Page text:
America’s standing as a global leader and neutral arbiter of international conflicts is significantly being challenged.
The longer term implications for American isolationism are pretty dire. Neither American nor British voters truly understand the role their countries play in the global economy. Britain is recognized globally as the world’s banker, and the American currency is the lingua franca of the global energy trade. If America is seen as less neutral and more openly self-interested, nations may move away from the dollar as a global reserve currency. This could force a massive devaluation of the dollar, and instant economic recession on a par never seen before.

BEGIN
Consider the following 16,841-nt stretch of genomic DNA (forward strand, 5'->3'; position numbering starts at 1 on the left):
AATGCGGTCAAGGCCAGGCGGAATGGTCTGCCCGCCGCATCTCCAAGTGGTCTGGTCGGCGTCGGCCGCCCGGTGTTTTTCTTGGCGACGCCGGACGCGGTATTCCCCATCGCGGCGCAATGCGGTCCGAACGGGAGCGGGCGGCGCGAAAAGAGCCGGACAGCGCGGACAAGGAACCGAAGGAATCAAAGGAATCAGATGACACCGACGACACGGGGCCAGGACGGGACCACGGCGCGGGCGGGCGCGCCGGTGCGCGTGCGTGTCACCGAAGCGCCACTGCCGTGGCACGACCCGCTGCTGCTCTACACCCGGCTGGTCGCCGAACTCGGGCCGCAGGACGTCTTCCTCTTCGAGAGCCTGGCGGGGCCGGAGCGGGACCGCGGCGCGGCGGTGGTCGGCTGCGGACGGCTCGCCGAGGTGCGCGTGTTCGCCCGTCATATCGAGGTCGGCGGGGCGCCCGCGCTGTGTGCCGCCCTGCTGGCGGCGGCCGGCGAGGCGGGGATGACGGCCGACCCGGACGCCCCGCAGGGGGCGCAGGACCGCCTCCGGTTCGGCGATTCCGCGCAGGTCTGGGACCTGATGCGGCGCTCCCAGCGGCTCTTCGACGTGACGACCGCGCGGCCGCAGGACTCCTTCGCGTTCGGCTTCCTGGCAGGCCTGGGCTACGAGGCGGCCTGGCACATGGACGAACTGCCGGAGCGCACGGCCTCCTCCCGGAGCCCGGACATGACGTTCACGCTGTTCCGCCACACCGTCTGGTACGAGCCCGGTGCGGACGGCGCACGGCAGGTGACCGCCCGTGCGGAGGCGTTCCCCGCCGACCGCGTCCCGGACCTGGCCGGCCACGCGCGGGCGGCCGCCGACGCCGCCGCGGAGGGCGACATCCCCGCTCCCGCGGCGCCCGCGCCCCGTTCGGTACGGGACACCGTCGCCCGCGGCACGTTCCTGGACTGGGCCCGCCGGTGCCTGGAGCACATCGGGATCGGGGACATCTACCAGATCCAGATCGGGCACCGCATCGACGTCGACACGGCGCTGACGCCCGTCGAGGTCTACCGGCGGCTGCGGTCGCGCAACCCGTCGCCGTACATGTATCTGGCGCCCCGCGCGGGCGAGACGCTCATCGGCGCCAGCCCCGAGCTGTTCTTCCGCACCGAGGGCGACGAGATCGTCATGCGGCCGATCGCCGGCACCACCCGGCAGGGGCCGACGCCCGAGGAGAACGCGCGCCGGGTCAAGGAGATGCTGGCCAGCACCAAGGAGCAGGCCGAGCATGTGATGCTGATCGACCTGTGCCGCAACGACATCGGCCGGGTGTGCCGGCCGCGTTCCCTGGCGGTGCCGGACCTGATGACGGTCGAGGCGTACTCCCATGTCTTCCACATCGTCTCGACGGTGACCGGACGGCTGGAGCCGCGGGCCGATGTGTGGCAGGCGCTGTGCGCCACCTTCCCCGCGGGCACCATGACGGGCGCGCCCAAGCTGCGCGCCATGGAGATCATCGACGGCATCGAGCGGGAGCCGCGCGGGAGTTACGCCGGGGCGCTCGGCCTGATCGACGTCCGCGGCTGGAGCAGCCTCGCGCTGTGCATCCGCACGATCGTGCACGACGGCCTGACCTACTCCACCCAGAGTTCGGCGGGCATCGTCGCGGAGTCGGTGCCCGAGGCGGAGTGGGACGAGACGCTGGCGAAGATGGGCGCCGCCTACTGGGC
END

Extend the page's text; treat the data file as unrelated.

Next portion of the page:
Of course these destructive economic and political forces can be useful; by destroying outmoded or ineffective institutions (arguably NATO and the EU are such), political movements, like forest fires, ultimately give way to fresh, better adapted institutions. The real question of course, is whether American or British citizens truly understand the scope of their decisions in this regard. The British people have seen the worst of the EU – a monetary union without a coordinated fiscal policy – and they did not like it. The idea of being told by a global banking cartel that its taxpayer dollars had to be used to bail out Greece, Spain, Italy and Portugal was repugnant to say the least. Will leaving the EU solve the bailout issue? Yes, it will, probably. Does the decision to exit the EU necessarily make British people better off? That remains to be seen.